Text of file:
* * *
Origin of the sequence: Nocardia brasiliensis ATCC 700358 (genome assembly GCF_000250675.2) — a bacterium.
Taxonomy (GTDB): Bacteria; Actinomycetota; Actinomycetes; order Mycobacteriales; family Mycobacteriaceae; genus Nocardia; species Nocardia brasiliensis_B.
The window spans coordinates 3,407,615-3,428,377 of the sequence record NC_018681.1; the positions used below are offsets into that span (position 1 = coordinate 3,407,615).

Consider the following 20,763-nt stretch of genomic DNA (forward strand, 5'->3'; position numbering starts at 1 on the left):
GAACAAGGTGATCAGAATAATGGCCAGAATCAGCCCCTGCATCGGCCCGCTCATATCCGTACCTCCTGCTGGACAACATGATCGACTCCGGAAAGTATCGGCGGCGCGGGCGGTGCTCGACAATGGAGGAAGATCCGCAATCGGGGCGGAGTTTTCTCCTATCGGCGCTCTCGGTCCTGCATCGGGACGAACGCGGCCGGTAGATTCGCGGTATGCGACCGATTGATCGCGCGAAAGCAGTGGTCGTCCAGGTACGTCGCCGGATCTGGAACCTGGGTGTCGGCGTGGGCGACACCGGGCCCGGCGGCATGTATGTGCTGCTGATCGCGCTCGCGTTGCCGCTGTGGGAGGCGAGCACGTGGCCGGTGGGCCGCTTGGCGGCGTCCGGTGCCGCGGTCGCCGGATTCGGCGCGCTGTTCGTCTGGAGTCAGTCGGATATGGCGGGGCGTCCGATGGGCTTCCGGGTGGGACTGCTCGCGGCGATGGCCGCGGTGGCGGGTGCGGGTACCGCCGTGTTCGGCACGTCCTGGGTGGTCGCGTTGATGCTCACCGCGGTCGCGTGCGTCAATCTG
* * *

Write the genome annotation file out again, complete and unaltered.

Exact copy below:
Origin of the sequence: Nocardia brasiliensis ATCC 700358 (genome assembly GCF_000250675.2) — a bacterium.
Taxonomy (GTDB): Bacteria; Actinomycetota; Actinomycetes; order Mycobacteriales; family Mycobacteriaceae; genus Nocardia; species Nocardia brasiliensis_B.
The window spans coordinates 3,407,615-3,428,377 of the sequence record NC_018681.1; the positions used below are offsets into that span (position 1 = coordinate 3,407,615).

Consider the following 20,763-nt stretch of genomic DNA (forward strand, 5'->3'; position numbering starts at 1 on the left):
GAACAAGGTGATCAGAATAATGGCCAGAATCAGCCCCTGCATCGGCCCGCTCATATCCGTACCTCCTGCTGGACAACATGATCGACTCCGGAAAGTATCGGCGGCGCGGGCGGTGCTCGACAATGGAGGAAGATCCGCAATCGGGGCGGAGTTTTCTCCTATCGGCGCTCTCGGTCCTGCATCGGGACGAACGCGGCCGGTAGATTCGCGGTATGCGACCGATTGATCGCGCGAAAGCAGTGGTCGTCCAGGTACGTCGCCGGATCTGGAACCTGGGTGTCGGCGTGGGCGACACCGGGCCCGGCGGCATGTATGTGCTGCTGATCGCGCTCGCGTTGCCGCTGTGGGAGGCGAGCACGTGGCCGGTGGGCCGCTTGGCGGCGTCCGGTGCCGCGGTCGCCGGATTCGGCGCGCTGTTCGTCTGGAGTCAGTCGGATATGGCGGGGCGTCCGATGGGCTTCCGGGTGGGACTGCTCGCGGCGATGGCCGCGGTGGCGGGTGCGGGTACCGCCGTGTTCGGCACGTCCTGGGTGGTCGCGTTGATGCTCACCGCGGTCGCGTGCGTCAATCTG